Because the city is for everyone to have it


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The ideals to discuss and to create alternatives towards issues such as urban poverty; the urgency to have more democratic and participative urban planning projects, giving a fair response to the needs of the newcomers and war victims; the privatization or public spaces; and the negative effects of gentrification, were the central issues of this four-day meeting in Amsterdam, at the City Makers Summit, together with so many projects that make the difference everyday, on a local, regional, national and international level.

 

The citizens-politicians

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The idea of city-making is a political movement.

A movement that includes anyone willing to claim a city that promotes direct action with a stronger participative power, supporting visible changes on the urban and social programme.

Claiming the right to public spaces ( or the heterotopian spaces that Lefebvre used to claim) as a “survival strategie”, we are also confronting all the social and political movements that make our desire to (re)build the city real.

The idea of citizen participation is an old concept, but it still stimulates us everyday. Already in 1969, Sherry Anstein used to openly defend in her book entitled A Ladder of Citizen Participation that “citizenship participation is the power of citizens”.

She couldn’t be more right!

 

The circular city

A ceremony in Zagreb coming from Ethiopia around the delicious coffee @Okus Doma

A ceremony coming from Ethiopia around coffee @Okus Doma in Zagreb

 

We are now living times of inequality, not only on a local level, but also on an European level. Among other problems, the affordable housing crisis, the increasing privatization of the public space, or the increasing urban poverty, promote exclusion and alienation of many communities.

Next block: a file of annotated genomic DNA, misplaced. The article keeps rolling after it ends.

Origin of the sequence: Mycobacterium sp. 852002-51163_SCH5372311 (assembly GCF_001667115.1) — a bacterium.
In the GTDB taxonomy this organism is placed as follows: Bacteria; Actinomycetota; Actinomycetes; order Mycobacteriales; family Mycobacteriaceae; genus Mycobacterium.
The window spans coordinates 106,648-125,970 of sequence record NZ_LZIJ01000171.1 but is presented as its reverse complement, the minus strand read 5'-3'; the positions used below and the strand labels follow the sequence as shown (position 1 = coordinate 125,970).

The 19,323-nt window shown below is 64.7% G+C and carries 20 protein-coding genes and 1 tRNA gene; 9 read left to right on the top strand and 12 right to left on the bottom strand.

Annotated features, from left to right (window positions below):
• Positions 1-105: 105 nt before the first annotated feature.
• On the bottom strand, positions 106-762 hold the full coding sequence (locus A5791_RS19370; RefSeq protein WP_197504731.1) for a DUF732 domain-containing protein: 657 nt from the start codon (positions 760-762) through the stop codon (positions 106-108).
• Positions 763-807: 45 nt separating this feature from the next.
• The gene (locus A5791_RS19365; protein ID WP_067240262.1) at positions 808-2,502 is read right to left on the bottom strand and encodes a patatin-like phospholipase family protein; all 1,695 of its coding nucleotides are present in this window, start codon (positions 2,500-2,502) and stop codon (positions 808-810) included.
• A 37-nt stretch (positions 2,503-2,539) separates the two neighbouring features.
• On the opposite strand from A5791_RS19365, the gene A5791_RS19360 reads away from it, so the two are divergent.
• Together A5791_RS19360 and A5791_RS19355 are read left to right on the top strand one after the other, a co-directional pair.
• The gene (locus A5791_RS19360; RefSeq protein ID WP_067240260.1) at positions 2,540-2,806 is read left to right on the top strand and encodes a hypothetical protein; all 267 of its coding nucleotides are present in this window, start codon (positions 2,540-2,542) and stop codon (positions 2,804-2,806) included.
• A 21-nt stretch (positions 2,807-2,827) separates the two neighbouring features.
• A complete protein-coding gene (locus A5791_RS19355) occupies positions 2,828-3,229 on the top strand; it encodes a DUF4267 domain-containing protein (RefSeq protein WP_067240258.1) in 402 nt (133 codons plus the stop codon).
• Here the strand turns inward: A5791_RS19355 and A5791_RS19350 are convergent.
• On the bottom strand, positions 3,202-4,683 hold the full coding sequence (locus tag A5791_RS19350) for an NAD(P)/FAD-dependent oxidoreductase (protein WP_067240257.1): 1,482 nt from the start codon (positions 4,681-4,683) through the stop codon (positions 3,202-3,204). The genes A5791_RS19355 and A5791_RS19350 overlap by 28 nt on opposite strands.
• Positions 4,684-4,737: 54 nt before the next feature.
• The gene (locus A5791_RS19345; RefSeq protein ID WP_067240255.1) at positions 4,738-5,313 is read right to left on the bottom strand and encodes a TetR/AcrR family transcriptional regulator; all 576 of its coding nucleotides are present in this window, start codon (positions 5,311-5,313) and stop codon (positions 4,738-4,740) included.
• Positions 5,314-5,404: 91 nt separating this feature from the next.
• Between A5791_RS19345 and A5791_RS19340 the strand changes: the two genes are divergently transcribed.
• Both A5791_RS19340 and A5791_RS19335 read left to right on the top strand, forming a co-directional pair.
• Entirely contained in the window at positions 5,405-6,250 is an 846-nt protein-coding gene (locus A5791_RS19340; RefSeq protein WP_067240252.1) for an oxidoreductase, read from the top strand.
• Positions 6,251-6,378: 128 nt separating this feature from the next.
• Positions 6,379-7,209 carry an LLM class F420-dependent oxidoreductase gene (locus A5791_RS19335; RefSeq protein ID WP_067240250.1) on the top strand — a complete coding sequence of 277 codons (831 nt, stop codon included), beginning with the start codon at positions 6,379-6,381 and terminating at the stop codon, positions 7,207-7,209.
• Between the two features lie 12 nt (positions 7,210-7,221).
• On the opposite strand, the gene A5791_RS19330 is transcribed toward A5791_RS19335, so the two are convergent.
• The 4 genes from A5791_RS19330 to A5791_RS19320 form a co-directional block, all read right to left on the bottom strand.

As a response to that, New Europe Cities in Transition brought together many city makers from all over Europe, in order to present solutions and good practices of radical, resilient, cooperative and multicultural cities.

Citizenship Academy (represented by Joana Dias and Sara Aranha), was also here to raise awareness about many of the effects caused by many political strategies, and to talk about one of the biggest tragedies of today’s cities: the urban poverty.

The debate was formed by several participations coming from a big variety of countries such as Italy, Slovakia, Czech Republic or Belgium.  At the end of the day, many were the outputs to think about collective strategies that foment a new idea democracy in our cities in transition!

Together we all agree that cities have to be circular, and many were the projects presented that are being developed by that concept/ that are developing that concept.  Initiatives and organizations such as Urban Helsinki, Okus Doma, Ex Rota Print, Urban Gorillas, La Borda ou Locality, prove us that, what many  considered an utopia, is actually possible: communitarian entrepreneurship, social action, alternative economies, grassroots movements, participatory urbanism, co-housing or local initiatives managed by the inhabitants.

So we spent the time between meetings, workshops and conversations.

 

Learning and sharing were the keywords during these days

 

The second day of the Summit was definitely inspiring. The project Caracola was the proof that work in community can be sustainable.